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Revolutionizing Care: Exploring the Empowering Potential of At-Home Tests for Adolescent Celiac Disease Patients

August 31, 2023

Beyond Celiac and the Society for the Study of Celiac Disease award Shayna Coburn, PhD, of Children’s National Hospital, the 2023 Early Career Research Award

PHILADELPHIA (August 31, 2023) Beyond Celiac, the leading voluntary health organization accelerating research for treatments and a cure for celiac disease both nationally and globally, and the Society for the Study of Celiac Disease (SSCD) announced today that Shayna Coburn, PhD, Psychosocial Health Director of the Celiac Disease Program at Children’s National Hospital, has been selected to receive the 2023 Early Career Grant Award.

The grant is designed to attract exceptionally promising early career academic investigators to the field of celiac disease research. SSCD peer-reviewed the applications and selected the recipient, and Beyond Celiac will provide grant oversight and funding of up to $90,000 per year for two years. 

Coburn’s research will investigate the effect that using at-home tests for gluten in urine has on the emotions and behavior of teenagers with celiac disease when the teens and their parents are also part of an internet-based support program. “Teens with celiac disease have an increased risk of poor quality of life and emotional distress as well as poorer adherence to the gluten-free diet as they enter this vulnerable stage of life,” says Coburn.

Teens are contending with transitions toward autonomy and independence and critically need to gain skills in managing the gluten-free diet, with support from their parents,  she notes. “The project would lay the groundwork for integration of at-home testing in clinical care and interventions designed to help teens with celiac disease take control of their health,” Coburn says.   

“We’re really excited to support this research because the findings could make a big difference for teenagers living with celiac disease,” explains Alice Bast, CEO of Beyond Celiac. “We are dedicated to finding real-world ways to help our community now while we work to accelerate research for treatments and a cure. The things we’ll learn from this study could definitely help these teens take better care of themselves and feel better overall.”

“Collaborating with Beyond Celiac to provide this grant offers a valuable opportunity to elevate our joint commitment to advancing celiac disease research,” notes Ciaran Kelly, MD, President Emeritus of SSCD and Professor of Medicine at Beth Israel Deaconess Medical Center. “Together, we’re actively driving meaningful change for affected teens.”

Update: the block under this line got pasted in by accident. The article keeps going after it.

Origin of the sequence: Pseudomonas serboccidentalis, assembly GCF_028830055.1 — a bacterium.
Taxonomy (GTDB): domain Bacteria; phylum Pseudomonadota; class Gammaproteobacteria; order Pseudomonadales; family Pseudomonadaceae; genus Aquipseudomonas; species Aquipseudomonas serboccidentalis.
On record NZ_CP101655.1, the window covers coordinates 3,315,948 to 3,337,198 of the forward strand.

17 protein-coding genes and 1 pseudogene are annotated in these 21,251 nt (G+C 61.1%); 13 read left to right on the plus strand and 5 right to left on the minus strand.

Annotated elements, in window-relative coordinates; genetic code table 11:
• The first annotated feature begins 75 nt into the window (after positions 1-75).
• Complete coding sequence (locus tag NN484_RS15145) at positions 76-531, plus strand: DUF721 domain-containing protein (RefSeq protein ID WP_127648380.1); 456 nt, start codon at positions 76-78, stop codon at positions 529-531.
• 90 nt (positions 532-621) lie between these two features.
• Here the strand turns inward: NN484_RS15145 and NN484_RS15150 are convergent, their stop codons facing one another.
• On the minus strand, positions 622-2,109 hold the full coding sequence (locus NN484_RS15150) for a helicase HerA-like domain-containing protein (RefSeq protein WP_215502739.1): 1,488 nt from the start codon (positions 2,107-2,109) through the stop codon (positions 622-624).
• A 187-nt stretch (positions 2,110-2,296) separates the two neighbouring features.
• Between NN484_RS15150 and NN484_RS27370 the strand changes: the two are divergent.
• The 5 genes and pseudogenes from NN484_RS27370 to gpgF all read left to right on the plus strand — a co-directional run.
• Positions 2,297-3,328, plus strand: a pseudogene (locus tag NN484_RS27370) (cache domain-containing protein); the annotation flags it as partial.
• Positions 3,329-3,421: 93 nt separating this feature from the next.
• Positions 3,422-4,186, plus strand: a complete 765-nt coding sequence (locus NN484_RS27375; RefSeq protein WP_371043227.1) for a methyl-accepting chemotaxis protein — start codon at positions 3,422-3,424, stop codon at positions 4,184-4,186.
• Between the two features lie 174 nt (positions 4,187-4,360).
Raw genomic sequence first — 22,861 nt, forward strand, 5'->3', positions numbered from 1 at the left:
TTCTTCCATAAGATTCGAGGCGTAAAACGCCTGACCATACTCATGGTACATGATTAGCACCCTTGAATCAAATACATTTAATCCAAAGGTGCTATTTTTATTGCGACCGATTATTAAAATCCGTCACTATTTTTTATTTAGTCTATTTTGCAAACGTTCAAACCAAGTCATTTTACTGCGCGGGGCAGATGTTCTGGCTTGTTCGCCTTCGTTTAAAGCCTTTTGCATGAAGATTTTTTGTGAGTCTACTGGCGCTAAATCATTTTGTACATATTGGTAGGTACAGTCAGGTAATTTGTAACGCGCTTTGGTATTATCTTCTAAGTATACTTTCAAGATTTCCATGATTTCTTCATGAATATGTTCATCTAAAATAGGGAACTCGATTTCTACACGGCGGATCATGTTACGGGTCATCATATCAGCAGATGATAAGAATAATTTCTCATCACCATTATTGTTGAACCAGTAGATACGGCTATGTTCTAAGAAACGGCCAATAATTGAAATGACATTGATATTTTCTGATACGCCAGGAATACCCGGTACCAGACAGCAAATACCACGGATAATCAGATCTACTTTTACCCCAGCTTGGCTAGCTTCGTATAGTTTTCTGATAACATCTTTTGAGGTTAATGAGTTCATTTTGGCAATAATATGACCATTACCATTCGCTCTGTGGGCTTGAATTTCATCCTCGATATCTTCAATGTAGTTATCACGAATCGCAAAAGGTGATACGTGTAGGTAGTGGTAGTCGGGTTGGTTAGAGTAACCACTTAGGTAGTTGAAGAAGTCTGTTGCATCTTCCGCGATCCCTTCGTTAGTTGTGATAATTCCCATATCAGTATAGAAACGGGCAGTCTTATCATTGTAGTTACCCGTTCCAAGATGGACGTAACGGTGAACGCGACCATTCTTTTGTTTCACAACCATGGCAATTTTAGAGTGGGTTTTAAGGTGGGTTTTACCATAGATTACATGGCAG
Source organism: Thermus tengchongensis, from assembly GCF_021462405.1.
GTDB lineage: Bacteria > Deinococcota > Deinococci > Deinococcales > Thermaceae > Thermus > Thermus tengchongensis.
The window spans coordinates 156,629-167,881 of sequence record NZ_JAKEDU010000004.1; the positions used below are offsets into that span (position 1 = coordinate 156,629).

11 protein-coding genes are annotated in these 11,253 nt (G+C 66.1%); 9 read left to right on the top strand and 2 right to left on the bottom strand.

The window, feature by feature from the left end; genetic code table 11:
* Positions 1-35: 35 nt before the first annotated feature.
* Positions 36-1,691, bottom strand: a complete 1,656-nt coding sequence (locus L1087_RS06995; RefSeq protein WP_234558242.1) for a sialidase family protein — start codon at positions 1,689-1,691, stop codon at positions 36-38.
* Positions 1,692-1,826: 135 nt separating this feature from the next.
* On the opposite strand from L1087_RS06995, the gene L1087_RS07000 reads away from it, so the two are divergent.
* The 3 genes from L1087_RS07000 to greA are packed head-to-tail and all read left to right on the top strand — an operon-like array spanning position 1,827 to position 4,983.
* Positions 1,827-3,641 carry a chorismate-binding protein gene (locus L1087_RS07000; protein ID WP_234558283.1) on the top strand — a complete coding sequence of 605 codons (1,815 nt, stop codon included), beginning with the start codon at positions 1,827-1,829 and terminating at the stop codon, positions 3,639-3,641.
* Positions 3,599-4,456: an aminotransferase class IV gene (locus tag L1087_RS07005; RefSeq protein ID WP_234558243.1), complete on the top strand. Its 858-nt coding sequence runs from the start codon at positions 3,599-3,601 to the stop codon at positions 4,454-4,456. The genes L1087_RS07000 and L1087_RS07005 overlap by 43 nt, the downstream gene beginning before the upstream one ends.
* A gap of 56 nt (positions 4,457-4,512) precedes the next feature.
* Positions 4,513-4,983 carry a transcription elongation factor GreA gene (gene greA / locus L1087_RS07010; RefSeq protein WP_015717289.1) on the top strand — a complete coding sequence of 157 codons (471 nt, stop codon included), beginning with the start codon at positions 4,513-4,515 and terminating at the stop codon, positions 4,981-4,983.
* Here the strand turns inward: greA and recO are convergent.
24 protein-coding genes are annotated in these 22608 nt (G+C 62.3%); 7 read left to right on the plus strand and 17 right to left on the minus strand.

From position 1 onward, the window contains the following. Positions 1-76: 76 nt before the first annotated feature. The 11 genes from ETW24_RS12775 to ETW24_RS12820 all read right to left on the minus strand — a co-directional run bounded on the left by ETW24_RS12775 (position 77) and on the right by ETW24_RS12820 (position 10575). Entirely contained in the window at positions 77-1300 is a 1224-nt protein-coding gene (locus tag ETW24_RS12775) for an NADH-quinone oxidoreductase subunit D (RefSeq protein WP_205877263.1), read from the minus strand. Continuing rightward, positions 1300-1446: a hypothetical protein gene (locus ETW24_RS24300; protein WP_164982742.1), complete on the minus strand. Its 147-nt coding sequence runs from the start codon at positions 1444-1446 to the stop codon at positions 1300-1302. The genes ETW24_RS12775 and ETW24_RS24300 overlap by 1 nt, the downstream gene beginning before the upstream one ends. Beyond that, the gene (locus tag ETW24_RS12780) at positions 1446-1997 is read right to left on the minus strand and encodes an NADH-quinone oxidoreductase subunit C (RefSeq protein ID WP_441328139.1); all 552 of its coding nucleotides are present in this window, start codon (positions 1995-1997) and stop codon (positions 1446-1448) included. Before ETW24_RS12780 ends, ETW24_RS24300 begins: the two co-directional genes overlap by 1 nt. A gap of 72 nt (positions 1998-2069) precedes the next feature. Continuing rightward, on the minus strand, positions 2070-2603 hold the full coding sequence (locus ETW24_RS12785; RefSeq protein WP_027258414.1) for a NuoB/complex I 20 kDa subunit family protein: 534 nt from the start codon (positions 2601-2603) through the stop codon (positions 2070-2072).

In addition to her role at Children’s National, Coburn is an associate professor of psychiatry and behavioral sciences at The George Washington University School of Medicine and Health Sciences.

Beyond Celiac is focused on patient advocacy through the support of research both in the United States and abroad. The organization has committed more than $3 million to directly fund celiac disease research in the last several years as part of its comprehensive Science Plan to have treatments toward a cure by 2030.

About Beyond Celiac

Founded in 2003, Beyond Celiac is the premier nonprofit funder of international celiac disease research and catalyst for celiac disease treatments and a cure. By engaging with the top scientists in the field, making the right investments in research and supporting the broad community of those with celiac disease and gluten sensitivity, Beyond Celiac envisions a world in which people can live healthy lives and eat without fear – a world Beyond Celiac. 

(More information for researchers)

About SSCD

The Society for the Study of Celiac Disease is the professional organization of physicians, nurses, dietitians and allied health professionals in North America, Central America and Europe who specialize in the treatment of celiac disease and other gluten-related disorders.

SSCD is committed to advancing the proper diagnosis and treatment of these often-overlooked conditions, and to fostering research into new treatments that may give patients options beyond the gluten-free diet that is the current standard of care.


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